Just trying to determine modern best practices for previewing, anticipating, and determining best font sizes to use for web design these days while accounting for the different types of displays the average user would be using.
We can run analytics on a site, or view global stats, to get common screen RESOLUTIONS for our sites (e.g, 1920x1080, 1366x768, etc). And we can use developer tools for simulating this and checking and adjusting site layout/flow issues. But this is only half the story, as we can't tell the screen sizes people are using for these resolutions.
So, for instance, if looking at 1920 x 1080 resolution (most common), that could be displaying on a small 13"-15" laptop screen with high PPI (pixel density), or a big 24"-27" desktop monitor with low PPI. So a font that renders at 20px might look a bit small on the laptop screens, but kind of huge & goofy on a big desktop screen.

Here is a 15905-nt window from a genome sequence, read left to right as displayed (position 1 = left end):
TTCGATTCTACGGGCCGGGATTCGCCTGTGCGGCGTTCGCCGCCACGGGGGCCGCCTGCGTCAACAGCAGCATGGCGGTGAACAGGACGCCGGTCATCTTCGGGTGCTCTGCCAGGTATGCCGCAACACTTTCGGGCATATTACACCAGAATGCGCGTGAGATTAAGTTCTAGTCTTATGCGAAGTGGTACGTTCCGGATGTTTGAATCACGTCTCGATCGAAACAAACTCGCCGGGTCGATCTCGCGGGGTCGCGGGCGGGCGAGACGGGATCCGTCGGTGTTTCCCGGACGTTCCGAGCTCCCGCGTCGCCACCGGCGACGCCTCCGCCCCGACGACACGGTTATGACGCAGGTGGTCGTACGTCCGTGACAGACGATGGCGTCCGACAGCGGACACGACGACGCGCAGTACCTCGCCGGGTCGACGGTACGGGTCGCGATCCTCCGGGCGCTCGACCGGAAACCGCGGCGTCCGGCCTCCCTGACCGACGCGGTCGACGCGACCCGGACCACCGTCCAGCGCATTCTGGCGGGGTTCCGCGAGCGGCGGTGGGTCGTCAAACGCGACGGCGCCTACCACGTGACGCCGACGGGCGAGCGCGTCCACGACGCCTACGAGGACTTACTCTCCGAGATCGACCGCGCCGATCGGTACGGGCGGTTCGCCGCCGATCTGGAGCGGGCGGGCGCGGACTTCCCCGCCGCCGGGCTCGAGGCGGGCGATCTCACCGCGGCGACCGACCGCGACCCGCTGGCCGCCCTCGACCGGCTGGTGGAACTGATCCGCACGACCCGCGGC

I did some research and found that common laptop screens these days average about 145ppi when factoring common screen sizes & resolutions. But common desktop monitors are about 96ppi. This is quite a large difference to account for or try to preview in some manner.
Are there techniques or websites that allow you to 'simulate' on your current screen common sizes that users might actually see?
What are good modern best practices for approaching this?
NOTE: I've purposely left out mobile/tablet devices for the sake of simplicity, and because there are not as big of variances in those devices.